Originally, my plan was too include THREE different Leuchtturm 1917 notebooks in one post but it was going to be way too much for one post. So, this will be part two of three. Part 1 is available here.
The Leuchtturm 1917 100 Years Bauhaus Edition (A5-sized, $25.95) is available in the appropriately primary colors of Red, Yellow, and Blue as well as Black. Each edition features different colored edge painting and printed dots inside.
The cover features a quote from Vasily Kandinsky, former deputy director of the Bauhaus, “Everything begins with a dot” which I find inspiring.
I purchased the Black edition which featured blue edge painting and blue printed dots on the pages. It is a little unclear if the Yellow cover with black edge painting has yellow dots or black dots, either might be challenging to use. Leuchtturm 1917 had previously released a Red Dots Edition so the Blue cover with red dots is an option available elsewhere in their product line. If anyone has purchased the Yellow cover, let me know in the comments if the interior is black or yellow dots.
The photo above, showing the blue edge painting on the pages and the two ribbon bookmarks also most accurately show the color of the standard Leuchtturm 1917 paper. I don’t understand how or why, even in my studio, the subtly of color of the Leuchtturm 1917 ivory paper is so hard to capture accurately. The photos that follow are considerably too yellow to be considered color accurate but the photos do show the behavior of the inks on the paper which I deemed as important as capturing the paper color.
The Bauhaus Edition notebooks have all the same features as the traditional Leuchtturm 1917 notebooks: two ribbon bookmarks, gusseted pocket and perforated pages in the back, elastic closure, archiving stickers and promotional pamphlets inside. The sewn binding can easily be opened to lay flat and the numbered pages and index in the front of the notebook make it easy to use for bullet journaling or just general organization.
The paper quality is good. It’s a bit toothy and a warm ivory color. Unlike the Whitelines Link notebook, I had minimal issues with showthrough or bleedthrough with average use. The color fidelity is more consistent with the results I’ve had on other non-Tomoe paper. Shading in the fountain pen inks is visible.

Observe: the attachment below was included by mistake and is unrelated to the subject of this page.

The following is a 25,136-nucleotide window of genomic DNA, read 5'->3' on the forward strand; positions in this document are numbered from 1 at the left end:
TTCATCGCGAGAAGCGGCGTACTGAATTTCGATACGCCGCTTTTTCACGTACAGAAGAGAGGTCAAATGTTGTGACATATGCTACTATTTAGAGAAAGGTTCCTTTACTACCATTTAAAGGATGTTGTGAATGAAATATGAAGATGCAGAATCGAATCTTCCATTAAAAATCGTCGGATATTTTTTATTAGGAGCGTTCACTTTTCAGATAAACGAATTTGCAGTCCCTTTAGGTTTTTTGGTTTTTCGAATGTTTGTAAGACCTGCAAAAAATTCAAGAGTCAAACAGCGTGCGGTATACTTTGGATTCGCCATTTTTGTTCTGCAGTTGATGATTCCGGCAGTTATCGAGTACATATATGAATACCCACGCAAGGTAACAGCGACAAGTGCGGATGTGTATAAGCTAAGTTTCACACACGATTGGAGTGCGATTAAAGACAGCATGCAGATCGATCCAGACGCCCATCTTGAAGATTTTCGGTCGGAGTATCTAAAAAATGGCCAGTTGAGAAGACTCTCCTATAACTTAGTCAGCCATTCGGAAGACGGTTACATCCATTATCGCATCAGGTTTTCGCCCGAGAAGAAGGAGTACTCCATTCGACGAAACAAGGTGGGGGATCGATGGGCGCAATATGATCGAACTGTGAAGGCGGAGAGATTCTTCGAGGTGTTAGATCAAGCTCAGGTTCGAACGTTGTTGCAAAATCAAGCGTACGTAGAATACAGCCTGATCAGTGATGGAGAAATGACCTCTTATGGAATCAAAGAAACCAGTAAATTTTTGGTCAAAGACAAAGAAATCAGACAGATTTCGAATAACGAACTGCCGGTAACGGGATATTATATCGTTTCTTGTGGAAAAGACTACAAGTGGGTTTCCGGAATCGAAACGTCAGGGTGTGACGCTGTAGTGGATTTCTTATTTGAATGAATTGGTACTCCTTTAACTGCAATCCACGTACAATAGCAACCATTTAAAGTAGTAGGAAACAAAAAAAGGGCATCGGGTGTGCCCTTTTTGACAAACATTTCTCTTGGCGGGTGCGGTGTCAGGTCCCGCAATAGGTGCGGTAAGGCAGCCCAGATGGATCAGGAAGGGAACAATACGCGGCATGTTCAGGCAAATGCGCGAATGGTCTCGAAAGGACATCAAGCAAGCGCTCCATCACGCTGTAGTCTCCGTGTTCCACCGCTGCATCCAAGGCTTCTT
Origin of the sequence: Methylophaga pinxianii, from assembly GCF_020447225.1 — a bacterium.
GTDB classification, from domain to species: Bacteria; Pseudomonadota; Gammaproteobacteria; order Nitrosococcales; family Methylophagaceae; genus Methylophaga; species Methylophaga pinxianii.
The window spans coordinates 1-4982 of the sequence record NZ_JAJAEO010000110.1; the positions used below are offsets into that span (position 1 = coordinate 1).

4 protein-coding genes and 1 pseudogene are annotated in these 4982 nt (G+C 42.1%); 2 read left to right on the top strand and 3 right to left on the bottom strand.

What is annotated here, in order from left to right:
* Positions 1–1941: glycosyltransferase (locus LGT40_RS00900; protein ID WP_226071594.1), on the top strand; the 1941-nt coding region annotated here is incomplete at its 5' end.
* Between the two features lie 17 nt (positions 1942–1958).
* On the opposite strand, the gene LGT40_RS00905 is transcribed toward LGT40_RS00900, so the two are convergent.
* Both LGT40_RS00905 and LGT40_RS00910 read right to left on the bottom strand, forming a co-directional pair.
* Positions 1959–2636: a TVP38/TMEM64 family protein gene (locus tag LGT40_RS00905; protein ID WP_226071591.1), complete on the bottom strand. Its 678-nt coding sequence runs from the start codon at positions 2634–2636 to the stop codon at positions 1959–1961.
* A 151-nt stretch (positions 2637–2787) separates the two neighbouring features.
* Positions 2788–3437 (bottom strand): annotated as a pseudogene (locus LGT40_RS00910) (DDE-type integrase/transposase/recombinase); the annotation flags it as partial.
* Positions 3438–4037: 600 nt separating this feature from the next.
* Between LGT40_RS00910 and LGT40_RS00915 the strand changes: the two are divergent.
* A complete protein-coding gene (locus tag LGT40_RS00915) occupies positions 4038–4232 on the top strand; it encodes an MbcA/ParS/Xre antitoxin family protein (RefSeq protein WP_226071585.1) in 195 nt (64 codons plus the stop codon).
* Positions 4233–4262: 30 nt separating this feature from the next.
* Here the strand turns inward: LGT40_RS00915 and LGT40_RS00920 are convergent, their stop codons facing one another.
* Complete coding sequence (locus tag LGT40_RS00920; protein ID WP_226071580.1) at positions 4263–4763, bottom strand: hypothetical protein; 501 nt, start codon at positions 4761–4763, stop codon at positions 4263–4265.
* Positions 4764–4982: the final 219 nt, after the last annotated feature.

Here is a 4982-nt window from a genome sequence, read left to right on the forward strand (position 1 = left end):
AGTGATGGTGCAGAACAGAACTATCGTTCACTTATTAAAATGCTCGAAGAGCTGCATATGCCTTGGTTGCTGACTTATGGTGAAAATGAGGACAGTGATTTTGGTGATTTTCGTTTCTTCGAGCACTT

There was no real issue with other water-based pens or pencils on the standard Leuchtturm 1917 paper. My only issue was with the blue dots. They are a bit darker than I would have expected them to be especially when compared with the light grey dots on regular Leuchtturm 1917 notebooks. If you regularly use Rhodia dot paper or ruled, it might not be bothersome to you as they seem to be similar in brightness but if you prefer your dot grid to be light and nearly un-noticable, then the blue dots might be as distracting to you as they were to me.
Overall, I still feel that the Leuchtturm 1917 notebooks (be they standard or special editions like the Bauhaus edition) are good products. They are a step up from Moleskine in terms of ink handling and they are well constructed. They feel durable and provide a good middle ground between the wafer-thin Tomoe notebooks (often with astronomical numbers of pages) and thick, chunky 120gsm or thicker notebooks — both of which can feel like a considerable commitment to your notebook life. If you are looking for a “gateway drug” notebook for a new pen fan or you want a quality notebook for everyday notes, Leuchtturm 1917 really is the best standard to choose. Now, if they would just offer more B6-sized notebooks, I would be a very happy pen nerd.